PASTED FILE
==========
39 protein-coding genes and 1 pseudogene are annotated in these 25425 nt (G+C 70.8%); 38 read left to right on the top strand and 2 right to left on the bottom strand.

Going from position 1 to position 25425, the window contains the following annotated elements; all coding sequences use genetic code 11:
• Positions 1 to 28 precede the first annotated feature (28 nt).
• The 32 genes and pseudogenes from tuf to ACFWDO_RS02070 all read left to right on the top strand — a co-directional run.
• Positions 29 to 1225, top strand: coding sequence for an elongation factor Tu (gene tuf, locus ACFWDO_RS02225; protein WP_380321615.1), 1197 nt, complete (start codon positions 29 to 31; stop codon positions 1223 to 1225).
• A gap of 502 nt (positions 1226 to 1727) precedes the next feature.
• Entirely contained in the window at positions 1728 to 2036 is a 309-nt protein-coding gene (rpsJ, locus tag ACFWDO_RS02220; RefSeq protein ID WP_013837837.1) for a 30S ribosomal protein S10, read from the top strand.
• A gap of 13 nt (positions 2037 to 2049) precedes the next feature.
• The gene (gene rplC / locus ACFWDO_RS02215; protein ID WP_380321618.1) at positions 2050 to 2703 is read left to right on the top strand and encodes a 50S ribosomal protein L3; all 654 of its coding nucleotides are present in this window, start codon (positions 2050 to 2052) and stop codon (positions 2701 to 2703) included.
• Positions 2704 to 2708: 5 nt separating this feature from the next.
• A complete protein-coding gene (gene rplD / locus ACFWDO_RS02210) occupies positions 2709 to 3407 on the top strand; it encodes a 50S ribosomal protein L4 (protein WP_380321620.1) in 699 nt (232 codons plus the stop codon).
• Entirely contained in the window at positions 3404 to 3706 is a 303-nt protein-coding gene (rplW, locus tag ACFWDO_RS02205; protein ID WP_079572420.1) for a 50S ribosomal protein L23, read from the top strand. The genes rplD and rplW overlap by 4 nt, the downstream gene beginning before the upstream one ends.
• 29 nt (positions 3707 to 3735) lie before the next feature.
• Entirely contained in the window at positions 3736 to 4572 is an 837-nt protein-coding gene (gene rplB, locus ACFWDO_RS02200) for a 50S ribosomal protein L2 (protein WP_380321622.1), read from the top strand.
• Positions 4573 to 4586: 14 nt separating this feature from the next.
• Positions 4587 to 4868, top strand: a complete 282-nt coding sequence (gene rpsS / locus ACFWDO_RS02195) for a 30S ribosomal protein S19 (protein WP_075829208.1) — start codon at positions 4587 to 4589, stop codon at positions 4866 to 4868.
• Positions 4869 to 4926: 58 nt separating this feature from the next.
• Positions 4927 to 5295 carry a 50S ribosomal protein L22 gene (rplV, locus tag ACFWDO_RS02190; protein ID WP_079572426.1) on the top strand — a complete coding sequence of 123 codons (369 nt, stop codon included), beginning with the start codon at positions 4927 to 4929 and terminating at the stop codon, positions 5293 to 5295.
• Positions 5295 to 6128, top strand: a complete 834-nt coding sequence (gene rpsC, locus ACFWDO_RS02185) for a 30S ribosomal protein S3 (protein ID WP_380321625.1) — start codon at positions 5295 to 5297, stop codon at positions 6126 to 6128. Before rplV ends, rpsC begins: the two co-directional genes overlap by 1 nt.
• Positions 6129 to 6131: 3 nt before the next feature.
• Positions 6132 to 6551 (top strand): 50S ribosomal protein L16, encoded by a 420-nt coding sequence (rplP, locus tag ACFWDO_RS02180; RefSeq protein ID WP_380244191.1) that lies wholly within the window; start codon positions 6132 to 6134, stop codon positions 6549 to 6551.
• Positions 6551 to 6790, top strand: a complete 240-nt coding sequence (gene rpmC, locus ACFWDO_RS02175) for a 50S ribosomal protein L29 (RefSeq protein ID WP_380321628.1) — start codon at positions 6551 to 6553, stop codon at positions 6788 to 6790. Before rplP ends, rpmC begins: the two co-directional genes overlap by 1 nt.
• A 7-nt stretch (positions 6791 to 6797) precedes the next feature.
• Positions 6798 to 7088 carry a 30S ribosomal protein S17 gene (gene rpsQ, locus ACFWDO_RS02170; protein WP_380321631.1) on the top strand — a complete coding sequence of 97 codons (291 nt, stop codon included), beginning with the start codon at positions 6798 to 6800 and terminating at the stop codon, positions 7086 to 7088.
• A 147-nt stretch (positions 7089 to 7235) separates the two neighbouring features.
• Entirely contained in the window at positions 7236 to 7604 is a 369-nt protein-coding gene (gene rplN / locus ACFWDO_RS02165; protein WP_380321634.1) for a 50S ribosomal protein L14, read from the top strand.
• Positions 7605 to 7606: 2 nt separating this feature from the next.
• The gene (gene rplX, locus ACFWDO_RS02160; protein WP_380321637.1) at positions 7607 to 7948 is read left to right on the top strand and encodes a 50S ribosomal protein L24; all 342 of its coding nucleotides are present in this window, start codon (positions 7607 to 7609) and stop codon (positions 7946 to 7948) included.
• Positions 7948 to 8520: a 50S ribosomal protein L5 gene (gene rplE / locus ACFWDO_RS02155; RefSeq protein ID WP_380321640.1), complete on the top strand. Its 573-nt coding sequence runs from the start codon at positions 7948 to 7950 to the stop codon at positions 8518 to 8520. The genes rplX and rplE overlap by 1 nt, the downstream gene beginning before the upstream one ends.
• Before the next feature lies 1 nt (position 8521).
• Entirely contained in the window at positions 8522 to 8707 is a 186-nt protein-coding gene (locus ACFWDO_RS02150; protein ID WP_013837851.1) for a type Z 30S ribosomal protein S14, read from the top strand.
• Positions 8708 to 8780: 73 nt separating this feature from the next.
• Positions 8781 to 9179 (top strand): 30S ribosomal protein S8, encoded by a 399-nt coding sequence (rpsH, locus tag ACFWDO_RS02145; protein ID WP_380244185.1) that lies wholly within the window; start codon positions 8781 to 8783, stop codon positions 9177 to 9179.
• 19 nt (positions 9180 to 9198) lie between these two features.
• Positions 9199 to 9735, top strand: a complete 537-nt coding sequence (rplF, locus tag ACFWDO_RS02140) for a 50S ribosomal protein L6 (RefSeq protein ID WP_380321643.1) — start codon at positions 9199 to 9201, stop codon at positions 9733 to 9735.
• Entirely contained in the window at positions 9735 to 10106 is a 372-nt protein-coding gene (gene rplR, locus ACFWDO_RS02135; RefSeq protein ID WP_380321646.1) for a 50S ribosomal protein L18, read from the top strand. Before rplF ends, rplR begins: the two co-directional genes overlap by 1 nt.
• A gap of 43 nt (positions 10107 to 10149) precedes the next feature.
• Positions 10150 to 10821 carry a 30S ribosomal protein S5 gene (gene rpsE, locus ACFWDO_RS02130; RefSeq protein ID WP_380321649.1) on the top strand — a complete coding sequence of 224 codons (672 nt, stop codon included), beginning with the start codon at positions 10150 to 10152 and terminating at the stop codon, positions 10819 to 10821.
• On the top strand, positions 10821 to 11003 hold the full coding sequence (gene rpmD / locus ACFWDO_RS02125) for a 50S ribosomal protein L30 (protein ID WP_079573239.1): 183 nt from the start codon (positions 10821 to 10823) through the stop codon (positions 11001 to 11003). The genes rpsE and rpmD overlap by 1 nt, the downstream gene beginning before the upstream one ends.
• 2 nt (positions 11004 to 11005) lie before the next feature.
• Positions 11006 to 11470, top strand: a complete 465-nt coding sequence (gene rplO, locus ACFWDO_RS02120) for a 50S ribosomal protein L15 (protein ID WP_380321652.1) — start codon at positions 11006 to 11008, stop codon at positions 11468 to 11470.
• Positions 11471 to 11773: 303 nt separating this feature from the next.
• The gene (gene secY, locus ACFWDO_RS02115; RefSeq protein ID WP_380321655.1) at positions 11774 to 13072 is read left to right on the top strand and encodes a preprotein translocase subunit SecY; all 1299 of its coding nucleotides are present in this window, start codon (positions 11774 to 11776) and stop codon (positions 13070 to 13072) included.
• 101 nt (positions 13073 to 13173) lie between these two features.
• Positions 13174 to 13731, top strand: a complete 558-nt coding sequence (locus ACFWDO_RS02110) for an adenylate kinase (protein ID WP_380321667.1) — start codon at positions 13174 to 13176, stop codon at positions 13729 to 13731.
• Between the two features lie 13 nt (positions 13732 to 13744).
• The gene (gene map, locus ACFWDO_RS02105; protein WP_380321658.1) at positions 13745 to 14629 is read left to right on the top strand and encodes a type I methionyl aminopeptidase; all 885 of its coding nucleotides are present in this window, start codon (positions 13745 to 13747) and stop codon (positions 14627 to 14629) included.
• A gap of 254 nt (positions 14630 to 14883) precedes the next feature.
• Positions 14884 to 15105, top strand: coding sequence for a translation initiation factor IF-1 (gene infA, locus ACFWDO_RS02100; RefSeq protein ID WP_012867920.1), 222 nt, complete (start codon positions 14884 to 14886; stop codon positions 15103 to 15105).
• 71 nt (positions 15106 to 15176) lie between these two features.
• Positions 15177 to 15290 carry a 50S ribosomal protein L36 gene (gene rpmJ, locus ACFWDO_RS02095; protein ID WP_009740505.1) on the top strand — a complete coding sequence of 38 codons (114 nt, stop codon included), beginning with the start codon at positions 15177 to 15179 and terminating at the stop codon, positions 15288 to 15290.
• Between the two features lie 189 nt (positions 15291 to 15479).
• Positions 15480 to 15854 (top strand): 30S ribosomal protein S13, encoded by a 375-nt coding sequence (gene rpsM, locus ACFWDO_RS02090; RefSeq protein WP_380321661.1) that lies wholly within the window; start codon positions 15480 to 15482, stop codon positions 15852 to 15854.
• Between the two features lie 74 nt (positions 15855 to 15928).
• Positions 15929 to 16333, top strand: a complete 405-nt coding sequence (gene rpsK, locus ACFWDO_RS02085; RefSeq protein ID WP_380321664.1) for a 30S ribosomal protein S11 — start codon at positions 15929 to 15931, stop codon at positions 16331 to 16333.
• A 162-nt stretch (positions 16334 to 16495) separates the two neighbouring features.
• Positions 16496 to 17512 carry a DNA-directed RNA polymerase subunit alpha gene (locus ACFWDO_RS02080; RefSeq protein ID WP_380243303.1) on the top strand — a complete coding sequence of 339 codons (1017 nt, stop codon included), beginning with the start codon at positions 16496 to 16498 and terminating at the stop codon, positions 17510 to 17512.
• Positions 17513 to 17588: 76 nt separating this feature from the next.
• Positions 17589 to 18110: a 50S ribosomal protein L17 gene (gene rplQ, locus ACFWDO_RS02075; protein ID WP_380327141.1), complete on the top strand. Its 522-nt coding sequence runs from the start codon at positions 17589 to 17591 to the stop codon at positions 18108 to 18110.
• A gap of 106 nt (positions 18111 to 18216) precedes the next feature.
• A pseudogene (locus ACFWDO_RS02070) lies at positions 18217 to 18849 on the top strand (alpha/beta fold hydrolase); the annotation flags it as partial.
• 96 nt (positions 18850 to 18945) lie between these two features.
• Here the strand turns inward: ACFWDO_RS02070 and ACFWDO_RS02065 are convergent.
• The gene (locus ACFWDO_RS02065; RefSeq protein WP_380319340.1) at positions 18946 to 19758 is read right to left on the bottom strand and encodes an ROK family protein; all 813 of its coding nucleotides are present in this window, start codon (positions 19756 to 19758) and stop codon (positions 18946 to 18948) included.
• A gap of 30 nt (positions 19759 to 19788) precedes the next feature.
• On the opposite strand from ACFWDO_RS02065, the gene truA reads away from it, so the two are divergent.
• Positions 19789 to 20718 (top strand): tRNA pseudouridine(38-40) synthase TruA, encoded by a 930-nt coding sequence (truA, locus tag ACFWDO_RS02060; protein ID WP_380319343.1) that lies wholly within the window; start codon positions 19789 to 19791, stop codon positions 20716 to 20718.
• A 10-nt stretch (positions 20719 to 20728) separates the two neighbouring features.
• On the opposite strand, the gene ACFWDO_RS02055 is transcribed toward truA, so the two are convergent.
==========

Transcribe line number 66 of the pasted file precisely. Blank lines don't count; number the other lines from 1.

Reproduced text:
• On the opposite strand from ACFWDO_RS02065, the gene truA reads away from it, so the two are divergent.